There’s more to Hawaii than Jimmy Buffett (okay, I admit – I’m a Parrothead!), Elvis, surfing or even Disney’s adorable and naughty alien Stitch. Even more so if you love earth sciences like us at Twilight Beasts. Hawaii is literally a hot spot for seeing hot fiery lava erupt like rivers of thick custard. What makes Hawaii a geologists dream is what lies beneath: it sits on top of a ‘hotspot’ – an area of the earth’s crust which produces considerable tectonic activity, even though there are no plate boundaries nearby. Geologists think that an enormous plume of hot, molten lava from deep within the Earth has floated up and pushed itself out at this location. As the Pacific Plate has been moving slowly for untold millennia in a north-westerly direction, right across the ‘hotspot’ there are older, now dormant Islands: evidence that the tectonic plate moved, slowly, over this massive hot magma balloon. It gets more complicated because it has been active for several million years, so there must be some ‘fresh’ molten rock being fed in to the plume. As it is today, the hotspot shows no signs of slowing, demonstrated by the spectacularly magnificent lava flows Hawaii regularly sees.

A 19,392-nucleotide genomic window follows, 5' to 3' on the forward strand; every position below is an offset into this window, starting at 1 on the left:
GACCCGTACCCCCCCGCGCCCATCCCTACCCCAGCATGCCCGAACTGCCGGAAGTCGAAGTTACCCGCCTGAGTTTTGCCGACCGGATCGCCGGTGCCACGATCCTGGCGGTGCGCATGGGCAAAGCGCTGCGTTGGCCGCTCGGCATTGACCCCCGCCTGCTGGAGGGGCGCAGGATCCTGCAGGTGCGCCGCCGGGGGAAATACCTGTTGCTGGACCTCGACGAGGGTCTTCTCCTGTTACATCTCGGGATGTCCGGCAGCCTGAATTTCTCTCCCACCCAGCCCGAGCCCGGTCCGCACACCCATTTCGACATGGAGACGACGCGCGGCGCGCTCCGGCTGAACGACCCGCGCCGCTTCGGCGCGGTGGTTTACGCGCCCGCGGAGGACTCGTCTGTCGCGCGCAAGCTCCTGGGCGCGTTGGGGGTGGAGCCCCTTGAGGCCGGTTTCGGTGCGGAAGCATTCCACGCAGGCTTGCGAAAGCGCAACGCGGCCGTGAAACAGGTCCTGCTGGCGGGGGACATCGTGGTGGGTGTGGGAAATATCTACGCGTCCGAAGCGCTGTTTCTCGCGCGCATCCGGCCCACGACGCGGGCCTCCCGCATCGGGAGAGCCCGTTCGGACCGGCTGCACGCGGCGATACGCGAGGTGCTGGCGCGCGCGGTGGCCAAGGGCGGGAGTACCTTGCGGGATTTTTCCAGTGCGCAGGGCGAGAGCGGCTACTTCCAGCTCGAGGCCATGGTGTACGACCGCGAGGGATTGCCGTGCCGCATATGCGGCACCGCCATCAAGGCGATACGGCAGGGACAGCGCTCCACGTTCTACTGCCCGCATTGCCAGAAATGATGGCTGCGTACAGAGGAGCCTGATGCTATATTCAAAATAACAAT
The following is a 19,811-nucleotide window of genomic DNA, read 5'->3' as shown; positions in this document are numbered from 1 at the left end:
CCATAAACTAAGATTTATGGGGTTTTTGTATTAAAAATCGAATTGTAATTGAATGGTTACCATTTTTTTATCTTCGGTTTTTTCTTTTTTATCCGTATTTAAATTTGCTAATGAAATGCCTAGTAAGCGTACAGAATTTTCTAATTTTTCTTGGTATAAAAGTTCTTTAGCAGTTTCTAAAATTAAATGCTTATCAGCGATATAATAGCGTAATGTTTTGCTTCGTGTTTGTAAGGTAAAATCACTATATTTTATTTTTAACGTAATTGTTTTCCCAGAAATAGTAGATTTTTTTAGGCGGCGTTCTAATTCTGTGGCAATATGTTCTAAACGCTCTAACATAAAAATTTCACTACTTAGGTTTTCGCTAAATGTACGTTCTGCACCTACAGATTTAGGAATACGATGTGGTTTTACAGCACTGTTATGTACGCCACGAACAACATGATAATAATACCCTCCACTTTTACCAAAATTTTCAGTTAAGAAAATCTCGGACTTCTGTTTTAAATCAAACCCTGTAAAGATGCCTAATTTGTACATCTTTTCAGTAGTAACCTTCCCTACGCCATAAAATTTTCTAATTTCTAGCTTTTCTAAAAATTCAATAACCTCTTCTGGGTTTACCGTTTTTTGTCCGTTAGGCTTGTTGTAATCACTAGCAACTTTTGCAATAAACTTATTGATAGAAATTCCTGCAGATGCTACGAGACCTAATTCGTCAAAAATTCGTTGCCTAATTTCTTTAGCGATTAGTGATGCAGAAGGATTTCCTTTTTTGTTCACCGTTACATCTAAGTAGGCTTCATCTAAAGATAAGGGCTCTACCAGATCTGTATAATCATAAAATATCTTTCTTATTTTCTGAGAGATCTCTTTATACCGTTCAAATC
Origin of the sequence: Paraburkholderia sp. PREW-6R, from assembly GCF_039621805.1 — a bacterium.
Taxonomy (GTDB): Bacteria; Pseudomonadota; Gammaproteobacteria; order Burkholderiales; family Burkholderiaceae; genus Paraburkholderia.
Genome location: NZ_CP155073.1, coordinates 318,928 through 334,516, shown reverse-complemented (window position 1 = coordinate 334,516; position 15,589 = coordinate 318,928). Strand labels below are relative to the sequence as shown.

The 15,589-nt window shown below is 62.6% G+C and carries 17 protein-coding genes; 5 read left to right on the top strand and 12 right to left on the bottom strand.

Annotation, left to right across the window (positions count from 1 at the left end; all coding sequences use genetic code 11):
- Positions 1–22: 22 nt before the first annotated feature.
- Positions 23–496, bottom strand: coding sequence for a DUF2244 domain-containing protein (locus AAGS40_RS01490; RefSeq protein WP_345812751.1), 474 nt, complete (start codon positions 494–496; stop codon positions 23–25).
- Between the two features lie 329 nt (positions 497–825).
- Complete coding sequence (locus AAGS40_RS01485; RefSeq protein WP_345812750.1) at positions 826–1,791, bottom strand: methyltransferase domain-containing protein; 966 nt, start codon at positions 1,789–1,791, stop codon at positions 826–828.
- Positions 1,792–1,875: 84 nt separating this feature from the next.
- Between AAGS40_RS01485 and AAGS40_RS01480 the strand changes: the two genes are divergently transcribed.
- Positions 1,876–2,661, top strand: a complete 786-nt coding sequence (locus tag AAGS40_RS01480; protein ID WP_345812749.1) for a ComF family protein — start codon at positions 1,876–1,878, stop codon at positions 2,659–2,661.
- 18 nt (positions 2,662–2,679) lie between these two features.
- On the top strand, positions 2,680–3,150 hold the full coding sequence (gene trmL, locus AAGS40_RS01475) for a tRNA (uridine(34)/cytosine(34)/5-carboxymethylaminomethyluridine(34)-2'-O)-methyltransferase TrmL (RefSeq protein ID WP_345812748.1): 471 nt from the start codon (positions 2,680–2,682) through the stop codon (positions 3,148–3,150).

Studding the Pacific Ocean like a chain of fiery garnets, the Hawaiian Islands remained uncolonised by humans for most of prehistory – although who knows what new and exciting evidence will be found at some random excavation? That’s certainly why I do what I do! As a result of that splendid isolation – over 3800 km from the American coastline – the islands became home to species which cannot be seen, or matched, anywhere else in the world. Remember that island life does funny things to living, breathing creatures, making flora and fauna adapt to a specific ecosystem. I could tell you about fiendishly cute bird-eating owls, adorable mole-ducks – but they’ll all be for another time. This story is about the Giant Hawaiian Duck, the Moa-Nalo.